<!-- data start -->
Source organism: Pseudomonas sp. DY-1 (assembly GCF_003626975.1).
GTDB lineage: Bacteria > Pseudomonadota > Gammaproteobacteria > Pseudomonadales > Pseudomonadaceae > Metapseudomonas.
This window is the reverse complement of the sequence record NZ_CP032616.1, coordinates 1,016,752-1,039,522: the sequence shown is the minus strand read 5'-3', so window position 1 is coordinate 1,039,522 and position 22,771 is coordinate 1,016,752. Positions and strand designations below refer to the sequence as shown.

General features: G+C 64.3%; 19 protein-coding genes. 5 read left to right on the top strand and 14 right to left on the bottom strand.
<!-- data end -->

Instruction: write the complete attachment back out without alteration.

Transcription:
Source organism: Pseudomonas sp. DY-1 (assembly GCF_003626975.1).
GTDB lineage: Bacteria > Pseudomonadota > Gammaproteobacteria > Pseudomonadales > Pseudomonadaceae > Metapseudomonas.
This window is the reverse complement of the sequence record NZ_CP032616.1, coordinates 1,016,752-1,039,522: the sequence shown is the minus strand read 5'-3', so window position 1 is coordinate 1,039,522 and position 22,771 is coordinate 1,016,752. Positions and strand designations below refer to the sequence as shown.

General features: G+C 64.3%; 19 protein-coding genes. 5 read left to right on the top strand and 14 right to left on the bottom strand.